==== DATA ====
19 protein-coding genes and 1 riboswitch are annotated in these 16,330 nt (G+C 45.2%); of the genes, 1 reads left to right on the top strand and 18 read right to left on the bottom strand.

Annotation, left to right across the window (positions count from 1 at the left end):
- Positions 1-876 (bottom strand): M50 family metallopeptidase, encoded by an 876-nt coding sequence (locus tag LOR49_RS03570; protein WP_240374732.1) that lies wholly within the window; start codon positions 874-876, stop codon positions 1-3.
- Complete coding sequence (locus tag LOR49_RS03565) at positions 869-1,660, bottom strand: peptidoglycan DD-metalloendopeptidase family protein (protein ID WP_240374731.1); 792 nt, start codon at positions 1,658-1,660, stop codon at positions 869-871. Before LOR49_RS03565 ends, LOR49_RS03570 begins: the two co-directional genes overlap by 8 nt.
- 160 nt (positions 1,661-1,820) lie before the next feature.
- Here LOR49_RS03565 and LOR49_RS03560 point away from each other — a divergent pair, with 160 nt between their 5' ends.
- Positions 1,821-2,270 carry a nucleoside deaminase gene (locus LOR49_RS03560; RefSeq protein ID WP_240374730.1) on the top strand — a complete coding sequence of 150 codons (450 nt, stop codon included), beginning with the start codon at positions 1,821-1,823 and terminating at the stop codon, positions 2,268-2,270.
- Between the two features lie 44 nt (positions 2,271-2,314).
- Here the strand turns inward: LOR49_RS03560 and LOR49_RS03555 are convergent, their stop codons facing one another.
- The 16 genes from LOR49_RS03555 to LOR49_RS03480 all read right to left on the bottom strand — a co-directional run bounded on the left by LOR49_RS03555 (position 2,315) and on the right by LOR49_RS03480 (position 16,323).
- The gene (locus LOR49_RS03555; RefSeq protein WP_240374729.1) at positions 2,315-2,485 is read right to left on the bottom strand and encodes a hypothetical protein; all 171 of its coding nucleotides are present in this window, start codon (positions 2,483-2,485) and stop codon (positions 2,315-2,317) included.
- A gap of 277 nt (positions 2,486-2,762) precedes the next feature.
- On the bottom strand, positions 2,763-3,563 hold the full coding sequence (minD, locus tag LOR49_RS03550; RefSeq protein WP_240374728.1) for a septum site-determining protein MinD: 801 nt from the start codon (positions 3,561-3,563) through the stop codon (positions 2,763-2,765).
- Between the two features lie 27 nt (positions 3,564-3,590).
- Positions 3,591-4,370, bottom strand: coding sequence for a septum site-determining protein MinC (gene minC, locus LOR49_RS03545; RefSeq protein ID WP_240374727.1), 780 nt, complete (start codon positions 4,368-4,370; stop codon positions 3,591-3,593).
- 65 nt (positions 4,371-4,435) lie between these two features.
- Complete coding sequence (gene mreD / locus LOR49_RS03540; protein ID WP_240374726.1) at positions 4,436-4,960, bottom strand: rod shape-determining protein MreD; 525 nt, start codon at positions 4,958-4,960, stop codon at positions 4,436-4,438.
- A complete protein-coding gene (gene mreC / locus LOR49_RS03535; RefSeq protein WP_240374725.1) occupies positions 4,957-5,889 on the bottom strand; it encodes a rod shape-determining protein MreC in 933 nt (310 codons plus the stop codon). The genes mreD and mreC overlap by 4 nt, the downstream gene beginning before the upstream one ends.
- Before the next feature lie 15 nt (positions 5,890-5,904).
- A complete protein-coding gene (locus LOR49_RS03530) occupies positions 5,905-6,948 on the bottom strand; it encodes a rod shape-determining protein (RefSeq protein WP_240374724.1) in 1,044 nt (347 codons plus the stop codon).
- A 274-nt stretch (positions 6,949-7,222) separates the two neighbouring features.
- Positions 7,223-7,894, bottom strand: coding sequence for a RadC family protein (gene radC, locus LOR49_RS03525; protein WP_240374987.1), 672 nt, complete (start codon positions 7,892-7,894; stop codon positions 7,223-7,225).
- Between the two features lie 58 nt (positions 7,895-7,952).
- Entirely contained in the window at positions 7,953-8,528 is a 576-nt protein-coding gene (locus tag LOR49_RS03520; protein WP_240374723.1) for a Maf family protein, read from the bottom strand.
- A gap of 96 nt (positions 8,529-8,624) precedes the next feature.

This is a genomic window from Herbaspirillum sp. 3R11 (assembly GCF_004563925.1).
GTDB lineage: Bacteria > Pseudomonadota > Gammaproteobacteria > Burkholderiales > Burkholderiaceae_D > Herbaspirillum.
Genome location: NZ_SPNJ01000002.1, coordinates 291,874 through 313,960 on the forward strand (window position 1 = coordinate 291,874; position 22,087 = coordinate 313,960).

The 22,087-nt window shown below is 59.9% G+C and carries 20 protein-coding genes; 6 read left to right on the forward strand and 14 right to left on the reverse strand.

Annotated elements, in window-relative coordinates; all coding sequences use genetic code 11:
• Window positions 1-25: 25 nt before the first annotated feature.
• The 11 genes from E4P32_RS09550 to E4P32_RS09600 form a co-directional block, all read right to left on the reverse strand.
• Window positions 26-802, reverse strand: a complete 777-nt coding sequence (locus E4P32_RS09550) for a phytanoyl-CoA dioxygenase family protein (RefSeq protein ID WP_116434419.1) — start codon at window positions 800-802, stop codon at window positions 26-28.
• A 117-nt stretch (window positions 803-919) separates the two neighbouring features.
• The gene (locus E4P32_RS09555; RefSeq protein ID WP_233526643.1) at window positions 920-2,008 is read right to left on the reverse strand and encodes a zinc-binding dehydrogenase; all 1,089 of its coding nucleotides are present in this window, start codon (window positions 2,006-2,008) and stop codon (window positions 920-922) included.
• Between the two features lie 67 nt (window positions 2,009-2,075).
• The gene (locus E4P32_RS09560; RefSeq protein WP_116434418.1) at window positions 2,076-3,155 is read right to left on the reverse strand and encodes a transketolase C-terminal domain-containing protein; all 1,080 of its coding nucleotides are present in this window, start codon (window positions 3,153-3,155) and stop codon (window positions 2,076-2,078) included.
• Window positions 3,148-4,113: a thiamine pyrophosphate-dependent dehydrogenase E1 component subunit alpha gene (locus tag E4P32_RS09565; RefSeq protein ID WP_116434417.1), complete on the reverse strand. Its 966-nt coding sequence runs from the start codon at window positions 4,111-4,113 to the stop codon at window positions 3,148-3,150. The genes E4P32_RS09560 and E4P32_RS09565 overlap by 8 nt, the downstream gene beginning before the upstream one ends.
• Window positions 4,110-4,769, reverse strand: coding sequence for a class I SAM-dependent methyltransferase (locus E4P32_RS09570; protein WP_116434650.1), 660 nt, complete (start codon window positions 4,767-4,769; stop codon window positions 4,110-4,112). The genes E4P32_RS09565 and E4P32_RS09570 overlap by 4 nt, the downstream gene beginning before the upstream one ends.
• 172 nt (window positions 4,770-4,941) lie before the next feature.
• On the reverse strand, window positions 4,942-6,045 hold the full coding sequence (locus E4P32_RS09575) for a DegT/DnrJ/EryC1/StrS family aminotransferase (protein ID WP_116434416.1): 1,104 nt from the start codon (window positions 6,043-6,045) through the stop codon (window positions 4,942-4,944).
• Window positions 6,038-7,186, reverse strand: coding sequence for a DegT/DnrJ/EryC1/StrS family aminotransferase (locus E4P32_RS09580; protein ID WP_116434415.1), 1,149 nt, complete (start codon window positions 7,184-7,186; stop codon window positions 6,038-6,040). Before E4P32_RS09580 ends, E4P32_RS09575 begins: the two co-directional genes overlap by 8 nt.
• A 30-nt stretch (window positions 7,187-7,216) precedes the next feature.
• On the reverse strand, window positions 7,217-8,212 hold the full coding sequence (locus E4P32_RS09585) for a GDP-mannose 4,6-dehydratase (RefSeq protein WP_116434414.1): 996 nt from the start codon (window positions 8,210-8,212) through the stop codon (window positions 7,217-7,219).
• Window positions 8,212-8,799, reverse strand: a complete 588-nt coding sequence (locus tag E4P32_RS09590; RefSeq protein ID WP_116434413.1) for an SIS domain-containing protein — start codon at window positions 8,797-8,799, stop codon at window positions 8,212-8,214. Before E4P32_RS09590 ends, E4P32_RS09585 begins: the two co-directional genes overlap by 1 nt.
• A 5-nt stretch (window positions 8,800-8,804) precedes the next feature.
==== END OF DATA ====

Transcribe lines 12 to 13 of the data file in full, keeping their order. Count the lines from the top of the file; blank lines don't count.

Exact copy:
- A gap of 277 nt (positions 2,486-2,762) precedes the next feature.
- On the bottom strand, positions 2,763-3,563 hold the full coding sequence (minD, locus tag LOR49_RS03550; RefSeq protein WP_240374728.1) for a septum site-determining protein MinD: 801 nt from the start codon (positions 3,561-3,563) through the stop codon (positions 2,763-2,765).